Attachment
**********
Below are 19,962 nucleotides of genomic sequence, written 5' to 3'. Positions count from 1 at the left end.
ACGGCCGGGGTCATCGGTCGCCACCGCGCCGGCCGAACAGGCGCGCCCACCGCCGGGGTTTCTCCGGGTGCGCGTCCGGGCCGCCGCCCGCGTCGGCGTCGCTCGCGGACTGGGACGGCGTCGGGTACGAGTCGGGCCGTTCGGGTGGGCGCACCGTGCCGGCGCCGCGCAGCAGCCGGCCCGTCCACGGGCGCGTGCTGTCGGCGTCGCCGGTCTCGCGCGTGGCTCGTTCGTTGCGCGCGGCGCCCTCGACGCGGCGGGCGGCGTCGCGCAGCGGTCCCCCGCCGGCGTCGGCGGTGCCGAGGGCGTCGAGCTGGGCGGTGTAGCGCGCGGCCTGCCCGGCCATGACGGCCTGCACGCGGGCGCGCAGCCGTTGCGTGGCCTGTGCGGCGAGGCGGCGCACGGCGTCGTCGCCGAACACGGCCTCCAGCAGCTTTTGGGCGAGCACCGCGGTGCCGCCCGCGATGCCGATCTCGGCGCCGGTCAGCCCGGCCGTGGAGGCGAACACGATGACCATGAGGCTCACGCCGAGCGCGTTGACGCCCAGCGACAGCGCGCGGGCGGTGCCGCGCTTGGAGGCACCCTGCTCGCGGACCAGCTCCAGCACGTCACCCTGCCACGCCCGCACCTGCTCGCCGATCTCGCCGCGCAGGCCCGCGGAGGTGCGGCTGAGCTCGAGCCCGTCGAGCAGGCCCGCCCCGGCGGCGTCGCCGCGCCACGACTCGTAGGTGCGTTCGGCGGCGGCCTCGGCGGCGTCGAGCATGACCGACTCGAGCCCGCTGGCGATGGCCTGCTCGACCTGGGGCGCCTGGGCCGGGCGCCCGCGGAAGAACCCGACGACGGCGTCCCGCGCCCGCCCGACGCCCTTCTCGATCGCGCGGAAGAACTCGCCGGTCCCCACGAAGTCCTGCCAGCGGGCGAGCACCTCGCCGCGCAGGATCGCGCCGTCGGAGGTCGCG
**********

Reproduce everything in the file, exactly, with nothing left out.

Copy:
Below are 19,962 nucleotides of genomic sequence, written 5' to 3'. Positions count from 1 at the left end.
ACGGCCGGGGTCATCGGTCGCCACCGCGCCGGCCGAACAGGCGCGCCCACCGCCGGGGTTTCTCCGGGTGCGCGTCCGGGCCGCCGCCCGCGTCGGCGTCGCTCGCGGACTGGGACGGCGTCGGGTACGAGTCGGGCCGTTCGGGTGGGCGCACCGTGCCGGCGCCGCGCAGCAGCCGGCCCGTCCACGGGCGCGTGCTGTCGGCGTCGCCGGTCTCGCGCGTGGCTCGTTCGTTGCGCGCGGCGCCCTCGACGCGGCGGGCGGCGTCGCGCAGCGGTCCCCCGCCGGCGTCGGCGGTGCCGAGGGCGTCGAGCTGGGCGGTGTAGCGCGCGGCCTGCCCGGCCATGACGGCCTGCACGCGGGCGCGCAGCCGTTGCGTGGCCTGTGCGGCGAGGCGGCGCACGGCGTCGTCGCCGAACACGGCCTCCAGCAGCTTTTGGGCGAGCACCGCGGTGCCGCCCGCGATGCCGATCTCGGCGCCGGTCAGCCCGGCCGTGGAGGCGAACACGATGACCATGAGGCTCACGCCGAGCGCGTTGACGCCCAGCGACAGCGCGCGGGCGGTGCCGCGCTTGGAGGCACCCTGCTCGCGGACCAGCTCCAGCACGTCACCCTGCCACGCCCGCACCTGCTCGCCGATCTCGCCGCGCAGGCCCGCGGAGGTGCGGCTGAGCTCGAGCCCGTCGAGCAGGCCCGCCCCGGCGGCGTCGCCGCGCCACGACTCGTAGGTGCGTTCGGCGGCGGCCTCGGCGGCGTCGAGCATGACCGACTCGAGCCCGCTGGCGATGGCCTGCTCGACCTGGGGCGCCTGGGCCGGGCGCCCGCGGAAGAACCCGACGACGGCGTCCCGCGCCCGCCCGACGCCCTTCTCGATCGCGCGGAAGAACTCGCCGGTCCCCACGAAGTCCTGCCAGCGGGCGAGCACCTCGCCGCGCAGGATCGCGCCGTCGGAGGTCGCG